[TOS] What makes a "good" open source project for Academic involvement?
morganb at mail.wou.edu
Mon Mar 5 21:52:23 UTC 2018
For me I have found that having mentored bugs is really helpful (ie,
Mozilla's bugsahoy). Having some easier bugs with mentors to walk students
thru the process has been invaluable to my students. Additionally having
people who are willing to speak virtually to my classes has given my
students a place to ask question along with the feeling that they are
valued by the community.
Thank you for asking!
Becka Morgan, PhD
Division of Computer Science
College of Liberal Arts and Sciences - Western Oregon University
Email: morganb at wou.edu
*Pronouns: She, Her, Hers*
On Mon, Mar 5, 2018 at 12:00 PM, Tom Callaway <tcallawa at redhat.com> wrote:
> Obviously, no teacher, class, or academic institution are the same, but
> I'm curious to know what aspects of an open source community make it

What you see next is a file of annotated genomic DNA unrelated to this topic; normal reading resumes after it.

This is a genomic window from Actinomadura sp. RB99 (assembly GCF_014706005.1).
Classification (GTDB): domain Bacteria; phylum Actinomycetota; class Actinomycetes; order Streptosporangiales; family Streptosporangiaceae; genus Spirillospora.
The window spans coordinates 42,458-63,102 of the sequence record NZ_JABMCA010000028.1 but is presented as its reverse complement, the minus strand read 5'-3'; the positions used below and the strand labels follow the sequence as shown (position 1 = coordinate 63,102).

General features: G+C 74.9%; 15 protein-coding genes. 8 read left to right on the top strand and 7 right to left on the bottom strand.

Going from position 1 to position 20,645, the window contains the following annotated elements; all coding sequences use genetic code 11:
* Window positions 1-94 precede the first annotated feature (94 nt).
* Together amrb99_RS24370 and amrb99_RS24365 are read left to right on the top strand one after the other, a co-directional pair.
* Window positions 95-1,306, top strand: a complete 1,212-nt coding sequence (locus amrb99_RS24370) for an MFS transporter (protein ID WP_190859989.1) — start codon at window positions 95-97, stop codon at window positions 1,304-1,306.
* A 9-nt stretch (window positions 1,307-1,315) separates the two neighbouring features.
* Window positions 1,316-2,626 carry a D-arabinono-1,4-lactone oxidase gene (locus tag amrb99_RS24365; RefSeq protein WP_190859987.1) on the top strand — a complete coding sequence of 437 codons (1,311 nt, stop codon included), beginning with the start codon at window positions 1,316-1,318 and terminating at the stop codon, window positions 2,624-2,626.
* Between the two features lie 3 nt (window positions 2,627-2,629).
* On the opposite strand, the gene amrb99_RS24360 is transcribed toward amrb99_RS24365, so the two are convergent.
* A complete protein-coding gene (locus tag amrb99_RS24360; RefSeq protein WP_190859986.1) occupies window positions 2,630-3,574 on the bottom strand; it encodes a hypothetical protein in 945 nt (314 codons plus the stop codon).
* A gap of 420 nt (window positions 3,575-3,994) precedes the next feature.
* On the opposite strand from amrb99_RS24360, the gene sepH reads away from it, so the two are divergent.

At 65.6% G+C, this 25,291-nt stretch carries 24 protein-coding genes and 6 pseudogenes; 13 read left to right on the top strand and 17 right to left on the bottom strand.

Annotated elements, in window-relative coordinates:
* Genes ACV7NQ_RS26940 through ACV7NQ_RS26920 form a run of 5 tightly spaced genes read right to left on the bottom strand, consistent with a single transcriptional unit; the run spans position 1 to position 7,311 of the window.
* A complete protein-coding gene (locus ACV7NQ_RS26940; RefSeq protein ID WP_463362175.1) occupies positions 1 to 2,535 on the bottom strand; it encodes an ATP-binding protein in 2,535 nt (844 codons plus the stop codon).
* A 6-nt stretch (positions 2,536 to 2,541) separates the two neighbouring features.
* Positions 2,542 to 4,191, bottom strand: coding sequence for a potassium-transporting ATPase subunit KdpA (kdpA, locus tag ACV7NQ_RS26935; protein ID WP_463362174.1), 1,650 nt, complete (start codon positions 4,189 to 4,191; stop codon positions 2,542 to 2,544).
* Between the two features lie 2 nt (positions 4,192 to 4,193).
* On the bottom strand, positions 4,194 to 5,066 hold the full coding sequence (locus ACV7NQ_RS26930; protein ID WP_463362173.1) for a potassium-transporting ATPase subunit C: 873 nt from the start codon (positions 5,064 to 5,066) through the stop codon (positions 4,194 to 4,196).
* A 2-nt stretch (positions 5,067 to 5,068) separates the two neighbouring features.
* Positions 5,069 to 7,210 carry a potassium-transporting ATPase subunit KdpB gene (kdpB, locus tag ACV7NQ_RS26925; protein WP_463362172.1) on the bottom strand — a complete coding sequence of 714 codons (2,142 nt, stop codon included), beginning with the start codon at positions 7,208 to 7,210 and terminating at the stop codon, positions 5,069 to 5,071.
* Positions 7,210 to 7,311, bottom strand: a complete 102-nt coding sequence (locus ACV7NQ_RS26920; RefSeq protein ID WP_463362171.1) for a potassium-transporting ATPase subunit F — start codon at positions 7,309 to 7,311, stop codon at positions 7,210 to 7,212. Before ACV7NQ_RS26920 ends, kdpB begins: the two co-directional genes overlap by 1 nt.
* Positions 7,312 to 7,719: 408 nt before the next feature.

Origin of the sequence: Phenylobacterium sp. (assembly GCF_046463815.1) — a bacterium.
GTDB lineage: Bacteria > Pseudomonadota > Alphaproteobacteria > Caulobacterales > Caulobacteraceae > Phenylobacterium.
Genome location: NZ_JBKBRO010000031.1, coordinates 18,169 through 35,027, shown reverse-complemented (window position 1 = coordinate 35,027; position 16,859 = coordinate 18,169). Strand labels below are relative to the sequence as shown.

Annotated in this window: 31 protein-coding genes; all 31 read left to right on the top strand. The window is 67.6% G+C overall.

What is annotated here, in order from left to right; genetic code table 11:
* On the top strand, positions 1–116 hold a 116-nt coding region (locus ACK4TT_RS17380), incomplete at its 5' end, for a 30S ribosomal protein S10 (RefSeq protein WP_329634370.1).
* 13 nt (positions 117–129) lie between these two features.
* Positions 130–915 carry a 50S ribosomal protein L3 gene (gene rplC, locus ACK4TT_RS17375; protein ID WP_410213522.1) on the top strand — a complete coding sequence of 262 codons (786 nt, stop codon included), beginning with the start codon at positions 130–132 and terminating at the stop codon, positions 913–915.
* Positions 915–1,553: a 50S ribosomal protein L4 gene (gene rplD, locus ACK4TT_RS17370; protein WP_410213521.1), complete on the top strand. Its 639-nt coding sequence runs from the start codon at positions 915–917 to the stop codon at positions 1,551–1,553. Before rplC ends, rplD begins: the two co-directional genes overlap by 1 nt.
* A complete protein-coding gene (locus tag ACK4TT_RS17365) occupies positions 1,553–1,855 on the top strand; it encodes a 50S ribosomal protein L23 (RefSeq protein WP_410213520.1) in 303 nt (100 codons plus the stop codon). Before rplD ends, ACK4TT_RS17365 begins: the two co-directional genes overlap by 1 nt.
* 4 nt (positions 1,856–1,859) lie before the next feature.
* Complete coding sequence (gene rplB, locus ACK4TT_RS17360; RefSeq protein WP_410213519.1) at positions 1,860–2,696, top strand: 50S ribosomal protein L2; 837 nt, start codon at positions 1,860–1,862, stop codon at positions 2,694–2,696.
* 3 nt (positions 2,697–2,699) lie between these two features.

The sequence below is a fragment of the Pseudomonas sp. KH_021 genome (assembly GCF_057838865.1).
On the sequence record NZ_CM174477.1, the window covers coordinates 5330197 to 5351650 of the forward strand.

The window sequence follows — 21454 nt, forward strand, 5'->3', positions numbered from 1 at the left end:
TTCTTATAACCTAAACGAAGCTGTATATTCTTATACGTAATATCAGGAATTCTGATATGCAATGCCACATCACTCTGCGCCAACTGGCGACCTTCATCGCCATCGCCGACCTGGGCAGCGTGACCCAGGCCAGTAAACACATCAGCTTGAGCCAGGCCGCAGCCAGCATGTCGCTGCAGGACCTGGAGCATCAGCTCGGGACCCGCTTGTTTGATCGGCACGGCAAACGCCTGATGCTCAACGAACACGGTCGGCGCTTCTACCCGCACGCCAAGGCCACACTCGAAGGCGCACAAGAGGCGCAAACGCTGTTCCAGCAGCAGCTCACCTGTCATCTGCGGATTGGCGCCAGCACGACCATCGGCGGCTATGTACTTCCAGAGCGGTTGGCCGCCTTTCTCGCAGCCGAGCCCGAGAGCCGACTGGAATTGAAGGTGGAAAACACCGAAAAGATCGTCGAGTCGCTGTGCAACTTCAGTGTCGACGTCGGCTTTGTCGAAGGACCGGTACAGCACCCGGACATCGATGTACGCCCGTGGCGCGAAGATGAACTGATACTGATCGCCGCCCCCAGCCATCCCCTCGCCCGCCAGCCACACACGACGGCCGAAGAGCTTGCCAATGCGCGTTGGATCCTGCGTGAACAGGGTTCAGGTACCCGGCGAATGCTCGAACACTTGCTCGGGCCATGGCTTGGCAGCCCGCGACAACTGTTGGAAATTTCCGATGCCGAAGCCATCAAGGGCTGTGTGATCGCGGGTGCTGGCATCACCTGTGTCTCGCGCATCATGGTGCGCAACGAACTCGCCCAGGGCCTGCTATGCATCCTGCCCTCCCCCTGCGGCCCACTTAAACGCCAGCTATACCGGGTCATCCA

> "good" for you to connect your students with it.
> Not looking to make a list of "good" communities, but rather, interested
> in hearing what things that they do that made them a "good" fit. Are
> there things that you wish open source communities would do more often
> (or at all) to help make them more student/academic friendly?
> I've got my own ideas here, but I'm interested in hearing this from an
> academic perspective first. :)
> Thanks in advance,
> tos mailing list
> tos at teachingopensource.org
> TOS website: http://teachingopensource.org/
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